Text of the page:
After you feed your sourdough starter you have 3 options: You can use part of it in a bread dough, you can leave it at room temperature until the next feeding, or you can store it in the refrigerator.

The Best Flour and Water to Use

Any wheat flour can be used to maintain your starter. Two common and economical varieties are all-purpose flour and whole wheat flour.

Spelt, rye and einkorn varieties are also good choices for maintaining your starter. You can use a mix of flours in a sourdough starter.

A sourdough starter can be used to make bread recipes that call for flour that is different than the one you maintain it with.

For example, if you use 100% all-purpose flour to maintain your starter and you want to try a recipe that calls for whole wheat flour and bread flour, your existing starter will work fine. There is no need to feed the starter with the same flour as the recipe calls for.

Bottled water or tap water can be used. Tap water usually contains a small amount of chlorine, which could possibly affect your starter in a negative way. If you are concerned, remove the chlorine from tap water by evaporation. Fill a bottle with tap water and let it sit uncovered for 24 hours.

Tips for using and maintaining your sourdough starter

  • Since I don’t bake every day, I keep my starter in the refrigerator.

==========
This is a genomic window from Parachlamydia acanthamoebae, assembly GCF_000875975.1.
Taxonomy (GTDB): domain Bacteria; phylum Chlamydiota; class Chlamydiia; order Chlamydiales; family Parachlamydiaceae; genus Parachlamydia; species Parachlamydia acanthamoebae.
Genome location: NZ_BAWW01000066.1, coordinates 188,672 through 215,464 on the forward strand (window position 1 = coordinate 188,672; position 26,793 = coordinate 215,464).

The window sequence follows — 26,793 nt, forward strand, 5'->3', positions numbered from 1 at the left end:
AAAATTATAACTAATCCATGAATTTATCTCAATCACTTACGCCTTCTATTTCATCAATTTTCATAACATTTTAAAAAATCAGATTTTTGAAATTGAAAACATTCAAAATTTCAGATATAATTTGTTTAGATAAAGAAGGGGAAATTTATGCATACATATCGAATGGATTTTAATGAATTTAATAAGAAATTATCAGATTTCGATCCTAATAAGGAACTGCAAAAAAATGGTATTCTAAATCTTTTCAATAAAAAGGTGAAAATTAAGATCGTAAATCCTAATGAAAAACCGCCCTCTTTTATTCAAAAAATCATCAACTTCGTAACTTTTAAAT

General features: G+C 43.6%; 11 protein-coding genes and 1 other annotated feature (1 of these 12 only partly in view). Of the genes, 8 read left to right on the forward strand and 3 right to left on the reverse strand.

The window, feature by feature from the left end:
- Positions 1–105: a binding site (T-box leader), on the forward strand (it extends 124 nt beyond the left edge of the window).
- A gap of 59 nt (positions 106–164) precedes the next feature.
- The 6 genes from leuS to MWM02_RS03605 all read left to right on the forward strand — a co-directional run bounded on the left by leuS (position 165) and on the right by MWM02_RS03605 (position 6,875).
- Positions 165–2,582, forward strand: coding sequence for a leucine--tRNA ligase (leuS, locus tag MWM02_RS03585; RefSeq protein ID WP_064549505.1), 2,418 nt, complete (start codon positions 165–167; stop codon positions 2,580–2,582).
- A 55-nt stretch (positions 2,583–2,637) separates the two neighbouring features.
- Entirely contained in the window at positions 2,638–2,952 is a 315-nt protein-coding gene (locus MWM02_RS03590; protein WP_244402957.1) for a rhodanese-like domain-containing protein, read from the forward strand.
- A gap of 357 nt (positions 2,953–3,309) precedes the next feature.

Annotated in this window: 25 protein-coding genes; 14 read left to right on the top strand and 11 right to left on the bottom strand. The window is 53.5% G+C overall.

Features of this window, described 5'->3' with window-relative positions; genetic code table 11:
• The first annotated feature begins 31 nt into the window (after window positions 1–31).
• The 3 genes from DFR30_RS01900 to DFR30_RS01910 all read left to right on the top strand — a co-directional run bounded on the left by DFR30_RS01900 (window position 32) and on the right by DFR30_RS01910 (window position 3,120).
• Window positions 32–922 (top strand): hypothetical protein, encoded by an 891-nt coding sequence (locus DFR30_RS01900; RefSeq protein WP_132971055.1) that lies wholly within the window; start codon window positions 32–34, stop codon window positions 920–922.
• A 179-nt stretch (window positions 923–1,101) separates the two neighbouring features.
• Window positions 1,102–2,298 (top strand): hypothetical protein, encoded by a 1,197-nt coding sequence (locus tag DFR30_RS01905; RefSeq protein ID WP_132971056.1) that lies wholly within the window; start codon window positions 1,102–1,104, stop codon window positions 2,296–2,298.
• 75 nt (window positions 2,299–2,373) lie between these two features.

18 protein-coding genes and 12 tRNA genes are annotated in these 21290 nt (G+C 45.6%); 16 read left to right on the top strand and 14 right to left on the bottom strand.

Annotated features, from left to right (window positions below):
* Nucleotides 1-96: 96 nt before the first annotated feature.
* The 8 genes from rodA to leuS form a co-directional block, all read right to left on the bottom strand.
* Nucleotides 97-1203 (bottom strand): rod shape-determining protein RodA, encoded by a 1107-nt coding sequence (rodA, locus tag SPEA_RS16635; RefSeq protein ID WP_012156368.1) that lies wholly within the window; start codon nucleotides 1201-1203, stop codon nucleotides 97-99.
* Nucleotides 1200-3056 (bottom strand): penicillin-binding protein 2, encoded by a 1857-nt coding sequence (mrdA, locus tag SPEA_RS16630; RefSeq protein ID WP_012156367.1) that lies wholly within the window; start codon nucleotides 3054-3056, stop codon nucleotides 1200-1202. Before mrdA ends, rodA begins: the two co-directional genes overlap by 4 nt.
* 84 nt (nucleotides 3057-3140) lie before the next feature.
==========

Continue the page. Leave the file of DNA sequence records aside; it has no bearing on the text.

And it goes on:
• If I’m making a 2-day recipe I take the starter out of the refrigerator early in the morning of the day I’m making the dough. If the starter is inactive I feed it right away and it should be ready by early afternoon.
  • If I’m making a 1-day recipe, I’ll take the starter out the night before and feed it if it’s inactive. It should be ready to use first thing in the morning.
  • When the starter is cold from the refrigerator, I feed the starter using fairly warm water, warmer than body temp. The warm water will jump-start the cold starter.
  • If the starter has been fed within the last 2-3 days, and has been refrigerated, you can probably go ahead and use it without feeding.
  • If you’re not sure if the starter is active, drop a dollop into a bowl of water to see if it floats. If it does, it’s ready for baking

How to Make a Backup

How to Dry Sourdough Starter

Spread 200 grams of sourdough discard into a thin layer on a silicone mat or a piece of parchment paper. Allow it air dry completely, about 3-4 days depending on the temperature and humidity of your kitchen. I place the sheet in a cold oven to keep it free from any debris that might be floating in the air. Place a sticky note on the oven so that you don’t forget it’s in there!

The dark spots on top of the starter in the picture on the right are wet spots. Make sure the starter is completely dry before storing to avoid mold.
Once it’s dry, break the starter into pieces and place them in a glass jar with a tight fitting lid. Store in a cool dry place for 6-12 months.

To revive the dried sourdough starter, add 50 grams to a clean jar with 100 grams of water and 100 grams of flour. Let sit for 24 hours and repeat daily until active and bubbly.

Recommended Kitchen Tools

If you’re looking for more information on sourdough starters, we have a few other great articles on the topic. Be sure to check out our articles on Sourdough HERE.

And of course, if you still have questions after reading all this, feel free to get in touch with us – we’d be happy to help!